A cargo ship for company

21st May Northern Child position

Dear all,

Today has been just been another day of bliss.

As we carried the Antigua time with us and never changed it since we left, the sun is at it’s zenith earlier and earlier as we sail East. This means we had out sunrise at 3 in the morning and that our days seem longer. At noon it feels like 4 in the afternoon and it probably is, in terms of astro navigation.

The watch I accompany the most as they are outnumbered got an early breakfast of a few sausages and beans with some strong coffee to keep them going through the day. Was pretty nice sharing the plate in the cockpit and enjoying the start of the day so early. Later on the champagne cruising kept going with last bits and pieces drying and lots of lounging and many jokes and riddles again. It is amazing how much stuff we can come up with when you have time and good company. As always, Francois topped us all as he definitely is an endless source of stories and jokes.

The first highlight of the day was the opening of 4 cans Frey Bentos cans containing steak and liver pies. That will make our culinary day until Glen does his magic again (it is his watch’s turn and it seems he is the only one in his group capable of cooking something more serious than a sachet of bento noodles). We dug out a can of coconut milk and that should go down well with the pork and some rice, and whatever else we find.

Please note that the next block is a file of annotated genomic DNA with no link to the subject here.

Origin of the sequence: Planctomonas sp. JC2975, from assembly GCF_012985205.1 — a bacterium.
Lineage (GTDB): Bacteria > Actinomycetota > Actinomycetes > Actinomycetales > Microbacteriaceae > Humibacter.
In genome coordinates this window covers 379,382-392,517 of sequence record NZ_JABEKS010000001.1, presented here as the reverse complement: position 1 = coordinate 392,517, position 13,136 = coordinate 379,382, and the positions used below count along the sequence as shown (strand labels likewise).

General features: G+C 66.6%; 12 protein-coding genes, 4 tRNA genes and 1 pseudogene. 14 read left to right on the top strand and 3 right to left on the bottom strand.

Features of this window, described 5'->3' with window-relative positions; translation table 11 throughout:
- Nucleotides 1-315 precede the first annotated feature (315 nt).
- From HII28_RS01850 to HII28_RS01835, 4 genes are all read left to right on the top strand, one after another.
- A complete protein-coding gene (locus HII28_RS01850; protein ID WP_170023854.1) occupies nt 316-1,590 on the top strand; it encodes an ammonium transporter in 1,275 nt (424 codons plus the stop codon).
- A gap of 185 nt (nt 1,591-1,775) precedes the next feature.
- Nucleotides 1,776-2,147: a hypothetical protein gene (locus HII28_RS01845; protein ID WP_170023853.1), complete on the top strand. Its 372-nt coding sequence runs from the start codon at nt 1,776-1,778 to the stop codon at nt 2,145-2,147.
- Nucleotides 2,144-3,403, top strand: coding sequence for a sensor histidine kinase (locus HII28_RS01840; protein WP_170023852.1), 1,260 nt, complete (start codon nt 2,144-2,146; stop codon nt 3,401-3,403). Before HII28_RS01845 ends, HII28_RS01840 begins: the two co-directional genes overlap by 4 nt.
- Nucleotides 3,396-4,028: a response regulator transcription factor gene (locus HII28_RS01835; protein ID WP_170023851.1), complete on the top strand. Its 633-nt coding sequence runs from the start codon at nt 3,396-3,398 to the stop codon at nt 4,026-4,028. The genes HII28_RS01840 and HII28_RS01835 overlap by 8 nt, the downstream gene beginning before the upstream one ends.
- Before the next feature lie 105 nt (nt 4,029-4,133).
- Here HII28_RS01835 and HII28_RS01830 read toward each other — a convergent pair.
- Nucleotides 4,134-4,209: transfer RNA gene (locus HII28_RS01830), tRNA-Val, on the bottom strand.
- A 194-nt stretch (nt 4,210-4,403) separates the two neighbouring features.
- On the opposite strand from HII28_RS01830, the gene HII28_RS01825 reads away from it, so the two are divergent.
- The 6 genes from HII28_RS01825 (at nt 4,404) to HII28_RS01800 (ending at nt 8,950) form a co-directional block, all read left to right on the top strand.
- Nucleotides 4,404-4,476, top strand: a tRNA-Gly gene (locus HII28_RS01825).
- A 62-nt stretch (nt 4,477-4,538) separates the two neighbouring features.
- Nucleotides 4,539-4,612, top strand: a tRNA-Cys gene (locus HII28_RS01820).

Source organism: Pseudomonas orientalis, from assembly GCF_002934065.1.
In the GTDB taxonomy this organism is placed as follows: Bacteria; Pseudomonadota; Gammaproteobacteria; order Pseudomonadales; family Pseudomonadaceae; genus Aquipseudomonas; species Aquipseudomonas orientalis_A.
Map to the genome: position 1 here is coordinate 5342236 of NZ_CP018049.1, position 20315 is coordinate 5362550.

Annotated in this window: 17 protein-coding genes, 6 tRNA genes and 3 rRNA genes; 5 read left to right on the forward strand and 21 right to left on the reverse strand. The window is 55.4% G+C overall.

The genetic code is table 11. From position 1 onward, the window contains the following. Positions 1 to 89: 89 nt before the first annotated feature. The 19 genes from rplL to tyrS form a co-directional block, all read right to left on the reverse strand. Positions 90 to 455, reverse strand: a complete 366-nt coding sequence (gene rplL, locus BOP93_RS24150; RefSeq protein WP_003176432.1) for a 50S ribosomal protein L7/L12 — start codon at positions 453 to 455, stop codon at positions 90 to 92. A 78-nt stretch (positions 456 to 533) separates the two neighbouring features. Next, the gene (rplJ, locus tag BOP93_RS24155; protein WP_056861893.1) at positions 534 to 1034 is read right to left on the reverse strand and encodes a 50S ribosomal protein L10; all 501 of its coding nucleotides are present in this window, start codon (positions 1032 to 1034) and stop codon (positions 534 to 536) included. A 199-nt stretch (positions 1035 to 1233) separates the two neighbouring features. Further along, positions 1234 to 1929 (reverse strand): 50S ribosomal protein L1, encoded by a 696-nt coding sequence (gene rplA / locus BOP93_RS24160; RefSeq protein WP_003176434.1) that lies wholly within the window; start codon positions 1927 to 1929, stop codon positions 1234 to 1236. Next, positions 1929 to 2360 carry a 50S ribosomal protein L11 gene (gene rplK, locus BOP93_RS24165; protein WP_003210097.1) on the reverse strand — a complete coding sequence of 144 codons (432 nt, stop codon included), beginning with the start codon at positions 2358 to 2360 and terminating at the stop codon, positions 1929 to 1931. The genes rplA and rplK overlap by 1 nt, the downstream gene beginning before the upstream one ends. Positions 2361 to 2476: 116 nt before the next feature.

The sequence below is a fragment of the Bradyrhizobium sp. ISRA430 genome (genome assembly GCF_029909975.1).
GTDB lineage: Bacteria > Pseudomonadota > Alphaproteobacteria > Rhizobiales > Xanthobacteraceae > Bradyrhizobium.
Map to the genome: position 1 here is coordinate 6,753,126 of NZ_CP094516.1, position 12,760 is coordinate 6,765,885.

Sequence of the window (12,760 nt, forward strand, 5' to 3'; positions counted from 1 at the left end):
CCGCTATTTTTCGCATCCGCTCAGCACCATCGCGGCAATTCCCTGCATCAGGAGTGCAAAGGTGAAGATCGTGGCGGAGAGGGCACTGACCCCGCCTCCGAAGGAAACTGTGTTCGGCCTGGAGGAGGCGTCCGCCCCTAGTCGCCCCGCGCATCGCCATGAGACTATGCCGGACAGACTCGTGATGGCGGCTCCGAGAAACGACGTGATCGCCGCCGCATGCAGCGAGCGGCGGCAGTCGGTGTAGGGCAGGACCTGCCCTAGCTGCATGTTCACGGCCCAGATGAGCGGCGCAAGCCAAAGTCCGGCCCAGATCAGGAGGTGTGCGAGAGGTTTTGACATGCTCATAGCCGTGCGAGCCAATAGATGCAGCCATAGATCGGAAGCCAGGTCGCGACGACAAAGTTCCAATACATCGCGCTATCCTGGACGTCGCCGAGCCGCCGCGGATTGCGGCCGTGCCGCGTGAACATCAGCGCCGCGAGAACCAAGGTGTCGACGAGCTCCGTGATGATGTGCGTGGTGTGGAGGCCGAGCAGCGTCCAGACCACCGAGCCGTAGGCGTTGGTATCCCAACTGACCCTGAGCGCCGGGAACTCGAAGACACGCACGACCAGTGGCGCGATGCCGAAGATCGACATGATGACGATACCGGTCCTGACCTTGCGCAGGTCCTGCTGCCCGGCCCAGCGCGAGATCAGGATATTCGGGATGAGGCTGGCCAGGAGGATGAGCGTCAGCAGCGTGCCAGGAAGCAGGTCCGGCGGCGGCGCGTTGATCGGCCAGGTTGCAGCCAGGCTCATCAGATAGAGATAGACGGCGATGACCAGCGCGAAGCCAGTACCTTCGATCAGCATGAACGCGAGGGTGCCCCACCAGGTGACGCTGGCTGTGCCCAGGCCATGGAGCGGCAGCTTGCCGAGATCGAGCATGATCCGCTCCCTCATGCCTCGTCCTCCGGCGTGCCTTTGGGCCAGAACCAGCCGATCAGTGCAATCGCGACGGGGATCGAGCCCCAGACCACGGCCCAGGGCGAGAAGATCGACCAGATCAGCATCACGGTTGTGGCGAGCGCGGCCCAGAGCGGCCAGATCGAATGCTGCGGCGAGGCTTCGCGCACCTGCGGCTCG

Second most important moment of the day was the crossing of a big cargo ship. The skipper called them on the radio to make sure they had spotted us. The watchkeeper on the bridge interpreted very well the subliminal message and offered to alter his course, leaving us a wide berth. He also returned the question how we were doing and asked if we needed anything, in which case we had until he was next to us to let him know. Temptation was to ask for 8 marguerita pizzas and beers but we just politely thanked him for the gentle offer and the courteous change of course. As they passed us we thanked them again and had some radio chatter. So we crossed a boat coming from Rotterdam bound for Columbia with 20 souls on board: 5 Greek officers and 15 Pilipino. Before parting, we had a final request of him giving a long blast on his horn. There is no one around us, so we was nice enough to give us a long and loud pooooooooomp! That cheered us up all right!

The wind is very low, and the temptation to motor along is very big. But each time we speak the word engine, the wind picks up a little more and we do better. “We sailed back across the Atlantic” sounds better than “we sailed most of it but at the end we couldn’t be bothered giving our best”. This is what we are saying now, but maybe in a few hours we’ll just have had enough and power a bit forward, and find a very valid excuse full of seamanship.

A couple of hours after the text above was written, the lull still being here and the forecast still predicting light air we decided to change the genoa for a bigger one. The extra canvas is giving us an extra knot of speed and we are all happy to be back on track.

The boat is now getting slowly ready to sail into the night, raising and dropping on the smooth swell which has caught up with us.

Good night Jon Buoy,

Northern Child.

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